First I Love your site, I cannot tell you how many “Bugs” you have helped me identify in my digital adventures. My husband laughs everytime I show him the new picture of an insect and run in to look up what it is on this site. Anyway I came across this Caterpiller and the closest I come to is the Blinded Sphynx Moth caterpiller but I am not sure. He was on a moss covered growth on a dead either Elm or Ash tree in the woods. I live in Southeastern Ohio approx. 45 miles west of Wheeling W.V. I would greatly appreciate it if you could help me put a name to him. I hope these photos are clear enough to make a identification. Thank you so much for your site
Debby Hill
Southeast Ohio

Blinded Sphinx Caterpillar

Blinded Sphinx Caterpillar

hi Debby,
Since our first response to you, we have continued to research, and we believe you are correct in identifying this as a Blinded Sphinx, Paonias excaecatus.  Bill Oehlke’s excellent website does not show this color variation, but it is well documented on BugGuide. We wish your artful photo also depicted the creature’s head.

What's That Bug? does not endorse extermination

Cocoon popped up found suddenly
Tue, Oct 28, 2008 at 8:24 AM
I was working in my yard and clearing out my shed throwing things away mostly, in a trash can I keep in the backyard. I used the trash can about every 20 mins. One trip to the trash can, there was nothing on the lid of the trash can. On the next trip was this (presumably) cocoon. I lightly touched it and something inside moved once, from left to right. I brought the lid into my garage where I could watch cocoon and protect it from a cold front due in that night.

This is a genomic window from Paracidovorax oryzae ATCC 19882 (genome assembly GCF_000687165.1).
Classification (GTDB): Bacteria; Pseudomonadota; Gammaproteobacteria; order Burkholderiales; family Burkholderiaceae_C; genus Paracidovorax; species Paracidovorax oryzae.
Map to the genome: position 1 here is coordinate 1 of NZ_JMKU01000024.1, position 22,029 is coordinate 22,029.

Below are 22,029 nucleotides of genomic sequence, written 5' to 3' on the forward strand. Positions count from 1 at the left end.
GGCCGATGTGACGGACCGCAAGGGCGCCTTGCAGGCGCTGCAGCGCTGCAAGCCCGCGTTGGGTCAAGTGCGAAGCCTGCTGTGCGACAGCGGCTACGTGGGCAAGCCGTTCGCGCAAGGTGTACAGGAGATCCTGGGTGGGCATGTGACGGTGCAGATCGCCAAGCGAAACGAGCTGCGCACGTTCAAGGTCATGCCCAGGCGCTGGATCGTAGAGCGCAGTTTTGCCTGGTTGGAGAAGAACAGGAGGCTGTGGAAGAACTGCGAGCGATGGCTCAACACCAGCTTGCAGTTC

About 36 hrs later the cocoon (or whatever) moved from it’s original spot and left part of it’s body (?) behind which is shown in the photos.
The insect is about 2 cm long and about 1 cm wide.
Thank you for your time and your website..it’s GREAT
Terry
South Central Texas

Asp freshly molted

Asp freshly molted

Hi Terry,
This is an Asp, a stinging caterpillar of the Puss Moth.  It is freshly molted.  You are lucky you were not stung as it is reported to be quite painful.

What's That Bug? does not endorse extermination

Big, fat fly
Tue, Oct 28, 2008 at 6:56 PM
October….about a month after Hurricane Ike. North Houston. We live in a densely wooded area. This big boy flew in my front door. At first I thought it was one of those large hornets b/c the buzz of his wings was so loud. He flew about clumsily, then finally flew out the back door.
I didn’t get too close but it looked to be mostly black, some white, maybe a little fuzzy….about the size of a small grape.  Am curious to know the name to find out if it’s common to the area, or perhaps blew in from elsewhere with the recent storm.
Kelly
Houston, Texas (north)

Bot Fly

Bot Fly

Hi Kelly,
This is a Bot Fly.  The larva is an internal parasite that usually parasitizes rodents.

What's That Bug? does not endorse extermination

We will be in Kansas City from Thursday, October 30 until Sunday, November 2, 2008. Our students are finalists in the American Collegiate Press/College Newspaper Advisors 2008 Newspaper Pacemaker Award for a two year college paper. We hope the Los Angeles City College Collegian staff comes home with a trophy.

What's That Bug? does not endorse extermination